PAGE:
About PsyBlog

This award-winning website is about scientific research into how the mind works. The studies I cover have been published in reputable academic journals in many different areas of psychology.

To give you a flavour there is a series on the top 10 social psychology studies, the 7 sins of memory and the psychology of money. There are more links to articles arranged by psychological themes. Individual popular articles are listed in the right-hand column.

Find out how to follow PsyBlog right here.

PsyBlog’s author

Jeremy Dean

Psychologist Dr. Jeremy Dean is the founder and author of the popular website ‘PsyBlog’.

The site analyses–with wit, clarity, and erudition–psychological studies that are relevant to everyday life. Topics have included how memory works, self-control, methods for boosting creativity and the psychology of work.

Dean launched PsyBlog in 2004, when he noticed a dearth of smart, readable news for those who like psychological insights backed up by science. Read the world over, the site has been featured in the following media outlets: BBC News, The New York Times (‘Health Around the Web’), The Los Angeles Times, Wired, NPR, The Guardian, and The London Times.

Dean’s first degree was in law but after a career in the Internet industry he began studying psychology. He has now racked up three higher degrees in psychology, his latest being a doctorate from University College London.

His current book is called ‘Making Habits, Breaking Habits: Why We Do Things, Why We Don’t, and How to Make Any Change Stick‘.

Partners

Although PsyBlog is solely authored by me, there are some partners I’d like to mention:

1. WordPress and the Thesis Theme

This blog runs on a wonderful Open Source, free-to-use blogging platform called WordPress. Should you be in the market for such a thing, I thoroughly recommend it. I have customised the website by using the Thesis Theme, which as they say themselves, “Makes your website load faster, rank higher and looker better“.

2. Flickr users

Every article I publish is accompanied by one or more images from Flickr users who have chosen to share their work with the world. Whatever the topic, I can always find someone on Flickr who has taken a compelling image that helps draw in the reader.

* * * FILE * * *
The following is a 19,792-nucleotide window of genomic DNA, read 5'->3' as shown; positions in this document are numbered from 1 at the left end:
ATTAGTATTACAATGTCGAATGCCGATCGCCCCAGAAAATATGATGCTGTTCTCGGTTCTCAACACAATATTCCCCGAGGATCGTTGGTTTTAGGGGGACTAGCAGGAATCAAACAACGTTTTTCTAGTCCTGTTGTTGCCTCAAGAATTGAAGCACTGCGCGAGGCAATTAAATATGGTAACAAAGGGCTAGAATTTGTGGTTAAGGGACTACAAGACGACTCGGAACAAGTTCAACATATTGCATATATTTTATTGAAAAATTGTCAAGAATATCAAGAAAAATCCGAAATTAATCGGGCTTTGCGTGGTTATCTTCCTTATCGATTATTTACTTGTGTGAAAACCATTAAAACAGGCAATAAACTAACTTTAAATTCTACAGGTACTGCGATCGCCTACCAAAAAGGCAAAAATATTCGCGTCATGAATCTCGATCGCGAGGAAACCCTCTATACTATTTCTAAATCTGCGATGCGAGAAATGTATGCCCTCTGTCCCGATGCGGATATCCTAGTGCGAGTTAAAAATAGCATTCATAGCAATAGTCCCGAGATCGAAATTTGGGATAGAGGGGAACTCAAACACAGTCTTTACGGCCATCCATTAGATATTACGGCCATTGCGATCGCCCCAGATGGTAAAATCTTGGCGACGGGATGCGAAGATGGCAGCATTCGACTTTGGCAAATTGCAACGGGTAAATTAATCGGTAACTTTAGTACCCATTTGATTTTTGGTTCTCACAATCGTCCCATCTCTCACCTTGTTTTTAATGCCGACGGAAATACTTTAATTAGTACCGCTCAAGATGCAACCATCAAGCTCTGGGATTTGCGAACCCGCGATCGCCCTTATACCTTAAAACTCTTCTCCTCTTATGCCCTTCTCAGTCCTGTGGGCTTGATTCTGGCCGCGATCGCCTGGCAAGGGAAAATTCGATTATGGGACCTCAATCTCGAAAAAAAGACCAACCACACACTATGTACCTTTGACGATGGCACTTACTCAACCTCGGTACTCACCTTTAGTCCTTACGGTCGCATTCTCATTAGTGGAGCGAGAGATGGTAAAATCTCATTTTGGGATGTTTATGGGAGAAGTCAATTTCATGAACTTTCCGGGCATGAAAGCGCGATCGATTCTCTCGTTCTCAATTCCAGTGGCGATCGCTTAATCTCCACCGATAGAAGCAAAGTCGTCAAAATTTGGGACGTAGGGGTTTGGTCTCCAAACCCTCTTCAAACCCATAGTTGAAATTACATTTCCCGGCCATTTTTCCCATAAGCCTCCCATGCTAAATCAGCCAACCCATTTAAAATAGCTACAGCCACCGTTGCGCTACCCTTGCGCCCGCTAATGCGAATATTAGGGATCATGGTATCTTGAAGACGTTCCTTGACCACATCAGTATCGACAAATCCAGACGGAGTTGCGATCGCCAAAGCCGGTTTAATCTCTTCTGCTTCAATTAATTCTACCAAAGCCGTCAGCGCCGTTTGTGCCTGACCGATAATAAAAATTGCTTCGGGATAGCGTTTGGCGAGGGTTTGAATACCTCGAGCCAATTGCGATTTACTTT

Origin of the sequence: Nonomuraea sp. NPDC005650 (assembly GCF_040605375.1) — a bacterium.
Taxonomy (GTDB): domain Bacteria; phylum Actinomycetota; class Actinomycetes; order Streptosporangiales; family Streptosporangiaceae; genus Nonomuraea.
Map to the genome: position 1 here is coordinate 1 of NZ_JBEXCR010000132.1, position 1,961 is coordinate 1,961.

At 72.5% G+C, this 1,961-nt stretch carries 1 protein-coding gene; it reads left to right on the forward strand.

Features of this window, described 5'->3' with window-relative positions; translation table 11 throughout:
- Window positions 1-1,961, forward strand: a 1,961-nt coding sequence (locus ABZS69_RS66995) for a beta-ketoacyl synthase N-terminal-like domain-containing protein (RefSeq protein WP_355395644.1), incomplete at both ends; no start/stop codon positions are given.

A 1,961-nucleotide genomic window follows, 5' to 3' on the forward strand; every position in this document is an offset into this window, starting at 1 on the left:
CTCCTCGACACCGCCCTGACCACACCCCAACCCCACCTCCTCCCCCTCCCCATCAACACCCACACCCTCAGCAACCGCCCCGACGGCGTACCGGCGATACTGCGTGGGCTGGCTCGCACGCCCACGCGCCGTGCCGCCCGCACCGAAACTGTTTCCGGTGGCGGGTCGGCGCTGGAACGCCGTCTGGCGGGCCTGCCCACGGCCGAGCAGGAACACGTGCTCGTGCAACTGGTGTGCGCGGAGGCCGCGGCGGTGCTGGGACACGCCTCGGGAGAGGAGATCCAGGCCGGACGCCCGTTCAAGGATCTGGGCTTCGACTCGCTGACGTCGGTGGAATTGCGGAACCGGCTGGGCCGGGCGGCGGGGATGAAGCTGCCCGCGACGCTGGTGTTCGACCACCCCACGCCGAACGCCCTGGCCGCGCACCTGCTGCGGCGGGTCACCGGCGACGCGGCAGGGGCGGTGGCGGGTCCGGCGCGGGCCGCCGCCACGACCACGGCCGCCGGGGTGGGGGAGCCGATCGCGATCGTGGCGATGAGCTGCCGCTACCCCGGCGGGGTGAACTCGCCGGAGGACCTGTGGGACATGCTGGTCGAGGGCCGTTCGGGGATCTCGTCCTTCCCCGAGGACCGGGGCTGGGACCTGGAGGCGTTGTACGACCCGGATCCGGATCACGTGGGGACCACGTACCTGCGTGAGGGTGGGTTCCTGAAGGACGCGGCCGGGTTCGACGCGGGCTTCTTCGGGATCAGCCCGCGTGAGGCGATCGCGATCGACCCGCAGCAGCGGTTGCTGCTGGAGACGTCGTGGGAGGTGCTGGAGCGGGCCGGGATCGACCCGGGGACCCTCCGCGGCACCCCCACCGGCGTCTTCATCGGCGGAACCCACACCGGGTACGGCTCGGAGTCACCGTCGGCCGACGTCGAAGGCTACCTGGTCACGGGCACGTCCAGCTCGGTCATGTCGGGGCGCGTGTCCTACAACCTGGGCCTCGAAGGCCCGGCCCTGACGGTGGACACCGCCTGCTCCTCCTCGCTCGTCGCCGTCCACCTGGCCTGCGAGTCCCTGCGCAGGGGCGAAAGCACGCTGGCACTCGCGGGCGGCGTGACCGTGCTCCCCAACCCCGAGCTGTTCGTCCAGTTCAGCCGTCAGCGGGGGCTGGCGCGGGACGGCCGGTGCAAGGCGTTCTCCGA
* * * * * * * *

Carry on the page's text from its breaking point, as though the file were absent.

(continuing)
If I have used your image, then thank you very much. It’s much appreciated by both myself and my readers.

3. Readers and supporters

Over the years I’ve received some great compliments from readers (some even deserved!). Without you there’s no point to this, so it’s always fantastic to know the work is appreciated.

Here’s just a small selection of the nice things people have had to say:

“I just wanted to thank you for compiling such a terrific set of posts on the science of psychology. I teach an introduction to experimental psychology course, and I have been contemplating teaching the course using online resources (essays, blog posts, etc) in place of a textbook. Your site is a wonderful resource for students, and is one of the few collections of essays and posts on scientific psychology. Thank you for making this terrific resource available.” ~ Professor Daniel J. Simons

“Hello!
I recently stumbled upon your blog, and must tell you how interesting you, and your articles are…I find your information more fascinating with the backup of research. Please keep it coming! lol…” ~stacy

“hi Jeremy, your site has been invaluable to me and i wish i’d stumbled on it months ago.” ~old dog,new tricks

I am a master student of Psychology in Utrecht, The Netherlands. I really like your blog, it actually made me start my own :)) And I just did!” ~Dragos Petrescu

I have really enjoyed your blog since discovering it a couple of months ago. Your posts are always interesting, and I find myself following your links for more and back-linking my mini-blog with increasing frequency. Thanks for tickling the little grey cells.” ~Lorre Zuppan

I’m a Psych prof and am pleased to see someone out there trying to tell the world about the scientific side of psychology. There is too little appreciation for experimentation and too much reliance on correlations.” ~Mike

I’m a lawyer from India and was generally looking for something on “guilt” when I chanced upon your blog. It seems very interesting and informative and I’m sure I’ll be a regular from now on.” ~cherry

I’m a graduate student in Neuroscience at Iowa looking at motivation and emotion in depression. Very interesting blog.” ~scaramouche

Hi! I’m a student from malaysia and i stumbled upon your blog by accident. however, i am pleasantly surprised to find a very informative and entertaining blog.. great job, and keep it up!:)” ~nurul

I ran across (and linked to) your psychobabble article when writing a similar blog called “Therapists and their Pet Phrases” today. Very funny and helpful stuff you have here, thanks for being a (fellow) voice of reason in a confusing field.” ~Ryan Howes, Ph.D.

thank you the superb posts here.. this is the best informative i’ve came across..more power.” ~Gail

“I just developed an interest in Psychology and I am really glad to chance upon your website. Psyblog has given me much insight into psychology and stirred my interest in this subject even more! Thank you so much! Keep up the Awesome work!” ~Richard

“Your psychological choice of topics and clear and crisp writing style challenges us to connect, dissect, and simply enjoy the academic and folk themes of your blog…” ~Kenny E. Williams

Thanks to everyone for your comments and I hope you continue to enjoy learning about the science of psychology!

– Jeremy Dean

Text: © All rights reserved.

Images: Creative Commons License